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46 reason for this return to the city. Simply put, people do not want to live and commute long distances from work. Growth Effects and Newspaper Readership Urban growth impacts many areas of life in cities. From regulat ions to transportation, urban planners have significant influence over the lives of local residents. During this process of regulation growth, local media may also be affected. The Project for Excellence in Journalism (2007) said that for the third consecu tive year, daily and Sunday newspaper circulation fell sharply in 2006, but noted that losses may level off in 2007. The 2008 State of the News Media 2008 report did not show any leveling off and that the declines continued in 2007. Overall, the Project no ted that circulation was down 2.8% daily and 3.4% on Sunday compared to the year before. The declines in Sunday circulation have been significantly higher than daily circulation, dating back to at least 1990 (Project for Excellence in Journalism, 2007). Part of this decline can be attributed to the closing of evening newspapers. The Project said that morning circulation is as high as it has ever been. The report said that the biggest losers were newspapers in large metro markets like Los Angeles, Boston, San Francisco, and Philadelphia. The top 50 newspapers in circulation lost, on average, 3.6% daily. With these declines in circulation, newspapers have begun looking for a more positive way to market their product to advertisers (Project for Excellence in Journalism, 2007). One way they have done this is by emphasizing online readership and asserting that they are losing subscribers to their own websites and that readers are simply changing platforms. Another way newspapers have kept an upbeat tone is by em phasizing readership over circulation. Readership represents the total number of adults that read the paper, which averages 2.3 times the number of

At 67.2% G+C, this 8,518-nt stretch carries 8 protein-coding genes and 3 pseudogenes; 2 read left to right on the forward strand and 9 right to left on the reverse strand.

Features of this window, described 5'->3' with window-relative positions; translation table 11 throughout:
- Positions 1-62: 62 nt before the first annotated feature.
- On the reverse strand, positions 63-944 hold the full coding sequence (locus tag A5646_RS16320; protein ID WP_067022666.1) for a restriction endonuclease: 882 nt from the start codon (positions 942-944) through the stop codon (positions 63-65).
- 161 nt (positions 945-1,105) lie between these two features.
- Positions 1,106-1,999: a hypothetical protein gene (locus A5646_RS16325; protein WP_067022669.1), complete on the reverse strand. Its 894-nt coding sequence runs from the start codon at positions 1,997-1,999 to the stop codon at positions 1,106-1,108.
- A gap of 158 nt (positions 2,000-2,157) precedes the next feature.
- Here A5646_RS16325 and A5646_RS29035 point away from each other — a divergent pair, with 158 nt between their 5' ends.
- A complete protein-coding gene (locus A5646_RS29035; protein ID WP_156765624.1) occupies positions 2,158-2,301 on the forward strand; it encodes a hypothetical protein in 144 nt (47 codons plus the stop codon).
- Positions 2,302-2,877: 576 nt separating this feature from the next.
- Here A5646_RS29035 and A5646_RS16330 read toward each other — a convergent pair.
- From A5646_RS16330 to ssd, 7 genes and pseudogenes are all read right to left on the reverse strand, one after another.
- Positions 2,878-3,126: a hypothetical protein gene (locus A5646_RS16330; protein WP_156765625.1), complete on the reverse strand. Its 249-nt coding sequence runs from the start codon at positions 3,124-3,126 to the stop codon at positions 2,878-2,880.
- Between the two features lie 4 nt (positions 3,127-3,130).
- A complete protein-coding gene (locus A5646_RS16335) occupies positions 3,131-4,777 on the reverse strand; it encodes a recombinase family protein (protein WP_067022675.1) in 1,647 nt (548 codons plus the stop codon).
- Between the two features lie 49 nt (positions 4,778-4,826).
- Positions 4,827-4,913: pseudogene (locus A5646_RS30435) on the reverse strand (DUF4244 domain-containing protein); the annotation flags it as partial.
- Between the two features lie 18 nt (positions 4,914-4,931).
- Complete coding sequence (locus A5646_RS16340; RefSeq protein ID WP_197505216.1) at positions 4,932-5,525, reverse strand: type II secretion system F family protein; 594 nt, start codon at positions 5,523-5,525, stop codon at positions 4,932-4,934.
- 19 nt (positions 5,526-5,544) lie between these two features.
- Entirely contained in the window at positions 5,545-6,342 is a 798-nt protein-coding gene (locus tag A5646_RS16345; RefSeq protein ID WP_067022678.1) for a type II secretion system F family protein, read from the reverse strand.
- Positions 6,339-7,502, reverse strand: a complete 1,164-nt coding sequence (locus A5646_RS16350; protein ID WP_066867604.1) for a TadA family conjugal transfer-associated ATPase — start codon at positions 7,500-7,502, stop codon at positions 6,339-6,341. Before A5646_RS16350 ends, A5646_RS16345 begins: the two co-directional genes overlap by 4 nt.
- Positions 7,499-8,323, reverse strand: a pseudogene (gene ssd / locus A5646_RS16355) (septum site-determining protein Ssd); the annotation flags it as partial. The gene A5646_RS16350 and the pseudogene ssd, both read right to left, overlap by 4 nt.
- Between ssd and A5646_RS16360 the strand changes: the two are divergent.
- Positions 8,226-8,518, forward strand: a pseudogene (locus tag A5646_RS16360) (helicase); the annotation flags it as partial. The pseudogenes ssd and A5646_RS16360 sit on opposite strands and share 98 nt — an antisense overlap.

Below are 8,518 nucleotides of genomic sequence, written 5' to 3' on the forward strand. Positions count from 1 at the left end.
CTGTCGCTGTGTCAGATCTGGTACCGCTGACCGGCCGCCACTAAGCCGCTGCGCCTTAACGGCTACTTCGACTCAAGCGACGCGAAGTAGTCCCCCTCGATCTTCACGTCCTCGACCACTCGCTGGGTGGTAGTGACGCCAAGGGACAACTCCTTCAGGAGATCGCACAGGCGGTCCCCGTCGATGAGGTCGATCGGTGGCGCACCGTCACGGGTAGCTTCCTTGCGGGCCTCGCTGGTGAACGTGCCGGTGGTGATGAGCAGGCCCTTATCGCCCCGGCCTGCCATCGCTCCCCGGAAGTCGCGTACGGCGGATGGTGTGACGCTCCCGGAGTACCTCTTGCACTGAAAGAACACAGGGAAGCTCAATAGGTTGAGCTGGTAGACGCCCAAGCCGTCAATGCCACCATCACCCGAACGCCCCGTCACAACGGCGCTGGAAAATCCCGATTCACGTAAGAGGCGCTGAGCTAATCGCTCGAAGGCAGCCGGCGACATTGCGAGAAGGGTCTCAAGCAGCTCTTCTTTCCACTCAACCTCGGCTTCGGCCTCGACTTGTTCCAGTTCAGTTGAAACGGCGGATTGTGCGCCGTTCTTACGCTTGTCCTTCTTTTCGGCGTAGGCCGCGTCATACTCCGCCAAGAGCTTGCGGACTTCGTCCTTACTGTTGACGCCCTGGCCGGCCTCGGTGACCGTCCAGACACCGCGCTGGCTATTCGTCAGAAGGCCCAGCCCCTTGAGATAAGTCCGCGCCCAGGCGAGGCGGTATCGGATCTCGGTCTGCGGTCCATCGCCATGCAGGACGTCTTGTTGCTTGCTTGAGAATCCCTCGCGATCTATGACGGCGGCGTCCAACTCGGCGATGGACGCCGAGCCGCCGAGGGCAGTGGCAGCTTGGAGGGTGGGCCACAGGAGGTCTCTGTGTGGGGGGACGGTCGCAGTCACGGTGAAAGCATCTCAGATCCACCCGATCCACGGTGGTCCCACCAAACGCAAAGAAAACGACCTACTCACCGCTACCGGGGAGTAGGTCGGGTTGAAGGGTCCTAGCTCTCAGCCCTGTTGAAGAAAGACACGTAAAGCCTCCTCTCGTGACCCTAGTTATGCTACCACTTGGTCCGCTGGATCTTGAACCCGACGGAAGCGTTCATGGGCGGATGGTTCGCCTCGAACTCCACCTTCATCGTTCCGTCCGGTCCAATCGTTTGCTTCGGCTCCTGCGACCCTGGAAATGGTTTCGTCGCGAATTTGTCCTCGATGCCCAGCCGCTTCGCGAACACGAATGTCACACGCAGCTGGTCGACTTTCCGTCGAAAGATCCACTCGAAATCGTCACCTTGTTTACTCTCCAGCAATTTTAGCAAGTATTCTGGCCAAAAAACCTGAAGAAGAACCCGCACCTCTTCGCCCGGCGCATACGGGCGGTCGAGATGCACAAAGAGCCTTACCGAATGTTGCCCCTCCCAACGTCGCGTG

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47 newspapers printed (Project for Excellence in Journalism, 2007). The Project reported that readership is on the decline too, but it is not declining as fast as circulation. According to The Orlando Sentinel the papers circulation is only about 230,000, but the overall readership is well above 700,000. Readership and subscription varies by age and education lev els as well. In 2006, only 35% of people between 18 and 24 read a newspaper in a given week, while older readers, those over 65, were also reading the newspapers less (Project for Excellence in Journalism, 2007). Sixty four percent of those people with a p ostgraduate degree read a newspaper during the week, while only 47% of high school graduates do. The State of the News Media Report (2007) cites several reasons why people have stopped reading newspapers. In line with Putnams (2000) Social Capital Theory the report suggests that people do not have time to read the newspaper. According to the report, this trend has been growing since the 1960s the same time that Putnam calls the peak of social capital in the United States. The second most common reason for this decline in readership is convenience (Project for Excellence in Journalism, 2007). This may be attributed to increased commutes from the suburbs, as well as traffic congestion and television use. Jock Lauterer (2006) concluded that newspapers rel y on cities for funding, news, and resources to stay relevant in the age of Internet and television news. However, he suggests that this dependency is mutual and that city residents rely on newspapers to stay informed. The Project for Excellence in Journal ism confirms this by arguing, Newspapers remain the most effective way to reach a broad audience and deliver results for advertisers (Project, 2006). Lauterer provides two other relations between newspapers and their cities. First, he says that as